"Brewer interest in our festival continues to increase," says Ann Obenchain, marketing director for the Brewers Association. "This year, in particular, we had more demand than we had space. We also had 150 new breweries at the festival. I think that speaks to the continued growth of the small, independent craft brewery."

She notes that the BA continually considers both attendee and brewery feedback when planning the festival's future. "We'll continue to tweak the event as we go, and I'm looking forward to seeing continued diversity among the breweries we have at the festival," she says.

Big Beers -- photo courtesy David Foxhaven

Held in January each year, Big Beers, Belgians & Barleywines found its beginnings as a trade show in 2001. "In this case, the trade show was open to the public," says Laura Lodge, the festival's event coordinator. "It was conceived to educate bartenders, buyers, liquor store owners, and employees and also to create demand [for specialty beers] from the public by giving them the opportunity to try these beers a little at a time to see why you'd want to request them at your local liquor store. Its strategy was to create demand through education."

Since its inception, Big Beers has grown from a small afternoon tasting hosted in a Vail bar to a multi-day celebration of craft brewing featuring a commercial tasting, brewers' reception, beer dinners, homebrew competition, workshops, seminars, and many affiliate events in downtown Breckenridge. "Interest has increased exponentially," Lodge says. "I think some of that has to do with the fact that the number of breweries in general has increased exponentially. We're starting to not only see skyrocketing interest throughout Colorado, but more out of state interest as well."

Lodge recognizes the challenge breweries face in selecting festivals to participate in and notes that one of the biggest benefits of attending Big Beers is the opportunity to network with peers. "This is definitely a brewers' festival," she says. "There are so many breweries here that want to talk about brewing, and we have educational opportunities for the brewers themselves. The consumers who come also know more than the Average Joe. They have a plan and specific people they want to speak to and beers they want to try. It's a knowledgeable base of people ranging from homebrewers and industry folk to really serious craft beer aficionados."

Grenz agrees. "Big Beers is a particular favorite [of Verboten's] every year, even though we donate all the beer," she says. "We get to spend part of a week with some of the best brewers in the nation, and there are both education and social events that we enjoy."

Lodge expects to have about 120 breweries represented at the next festival -- scheduled for January 4 through 6, 2018 -- and for commercial tasting tickets to sell out well in advance. While the size of the tasting is unlikely to increase any further, as Beaver Run's conference center has a capacity of 1,900 and room for 128 tables, she does anticipate the festival growing in other ways. "We'll continue to add other events to our weekend, like the affiliate events we created last year in downtown Breckenridge," she says. "We'll also continue to add other events to our main events schedule. But we probably won't increase the size of each individual event very much."

Left Hand has brewers' backs

Many of the brewers we spoke with listed beer festivals organized by Left Hand Brewing Company in Longmont -- including Hops + Handrails held each March -- as favorites. These events appear to hit all of the notes, from size and uniqueness to community impact and compensation, that breweries seek when allocating time and resources to festival participation.

Hops and Handrails, photos courtesy Eddie Clark

"We're always striving to create new, inspired events that uphold our town, industry, beer, and peers in a positive, fresh light rather than just another collection of tents in a parking lot," explains Joshua Goldberg, Left Hand's community and events manager. "We think all the time about what we can do to make a different experience from whatever everyone else is doing."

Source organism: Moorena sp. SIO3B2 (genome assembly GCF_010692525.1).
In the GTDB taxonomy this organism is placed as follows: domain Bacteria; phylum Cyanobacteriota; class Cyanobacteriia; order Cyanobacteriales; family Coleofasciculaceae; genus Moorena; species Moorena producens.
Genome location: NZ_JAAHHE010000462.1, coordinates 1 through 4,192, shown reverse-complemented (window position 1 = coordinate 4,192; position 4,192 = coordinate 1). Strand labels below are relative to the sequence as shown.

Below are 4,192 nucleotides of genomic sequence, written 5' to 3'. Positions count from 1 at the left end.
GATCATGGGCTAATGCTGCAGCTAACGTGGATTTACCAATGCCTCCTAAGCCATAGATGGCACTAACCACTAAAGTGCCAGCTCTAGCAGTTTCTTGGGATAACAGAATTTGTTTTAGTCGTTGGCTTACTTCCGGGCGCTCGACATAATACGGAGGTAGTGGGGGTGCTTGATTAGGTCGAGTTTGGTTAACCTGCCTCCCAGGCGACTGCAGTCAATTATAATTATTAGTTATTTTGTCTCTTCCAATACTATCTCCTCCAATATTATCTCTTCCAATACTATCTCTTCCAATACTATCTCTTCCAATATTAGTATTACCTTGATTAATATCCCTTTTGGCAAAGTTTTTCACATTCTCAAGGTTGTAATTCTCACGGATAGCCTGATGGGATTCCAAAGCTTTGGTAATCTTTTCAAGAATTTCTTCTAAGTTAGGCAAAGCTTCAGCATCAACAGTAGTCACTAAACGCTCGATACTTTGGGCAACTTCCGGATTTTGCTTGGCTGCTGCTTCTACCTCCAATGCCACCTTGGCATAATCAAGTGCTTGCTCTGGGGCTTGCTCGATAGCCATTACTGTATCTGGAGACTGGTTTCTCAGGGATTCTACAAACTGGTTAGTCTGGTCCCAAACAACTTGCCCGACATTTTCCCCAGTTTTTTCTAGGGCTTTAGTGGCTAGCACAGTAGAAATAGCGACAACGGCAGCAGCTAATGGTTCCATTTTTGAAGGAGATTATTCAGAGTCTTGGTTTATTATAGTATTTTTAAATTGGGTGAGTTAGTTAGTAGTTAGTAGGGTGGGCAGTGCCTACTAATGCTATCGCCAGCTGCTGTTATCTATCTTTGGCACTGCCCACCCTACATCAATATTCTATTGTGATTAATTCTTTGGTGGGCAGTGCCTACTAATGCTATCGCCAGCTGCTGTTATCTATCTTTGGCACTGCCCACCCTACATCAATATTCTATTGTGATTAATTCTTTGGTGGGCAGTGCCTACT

Goldberg says Left Hand has been organizing events for about seven years. While they began hosting fundraising gatherings in their tasting room for disasters such as the Four Mile Canyon fire, they quickly realized that they could do even more to inspire guests to do good.

"We were committed to be an invested member of our community, both Longmont and craft beer, so we decided to keep putting on events," Goldberg recalls. "They grew from our tasting room to our parking lot, and now most are hosted at Roosevelt Park."

Hops + Handrails was conceived as something entirely new in the world of Colorado Beer festivals. "We decided to do a winter festival and that helped us formulate our theme," says Goldberg. "We also wanted to highlight the best that Colorado has to offer. Our belief was that some of the things that Colorado does really well included craft beer and winter sports."

Now looking forward to its sixth year in 2018, the event has grown from a small snowboard ramp in Left Hand's parking lot with 50 riders, 24 breweries, and about 800 consumers in attendance to a much larger beast. "In 2017 we had 70 breweries," Goldberg continues. "We had 18 dump truck loads of snow hauled in. We're bringing in bands that would normally play Red Rocks, the Fillmore, or Boulder Theater. The experience has grown and so, hopefully, if we keep doing things right, the brewery interest will continue to grow as well."

Left Hand never asks participating breweries to donate beer. "When we sat down and said let's do these festivals, one thing that we wanted to make sure we were doing was protecting our industry friends," Goldberg says. "You don't have to go too far to find out that breweries are growing fatigued of being asked to donate beer for events."

So Left Hand set themselves some rules, the first of which was to pay every brewery $100 per keg. "We decided to take it a step further and be even more respectful of the reps," he continues. "If they're coming from greater than 30 or 40 miles away, we offer them a hotel room. We feed them. And we make sure that they feel appreciated while they are at our events. You'll see that whether it's Hops + Handrails, Leftapalooza, Oktoberfest, or Nitrofest. That way folks can really come in and have a positive experience."

He notes that the proceeds donated by Left Hand's events are sizable, but the brewery isn't looking to make a profit. "To date, we're at over $600,000 raised for charity as a result of all these events," he says. "But we're taking a marathon approach, which means we're not trying to get everything for free. We want to make sure that we're taking care of our volunteers, breweries, and bands, and offering a full holistic experience for everyone."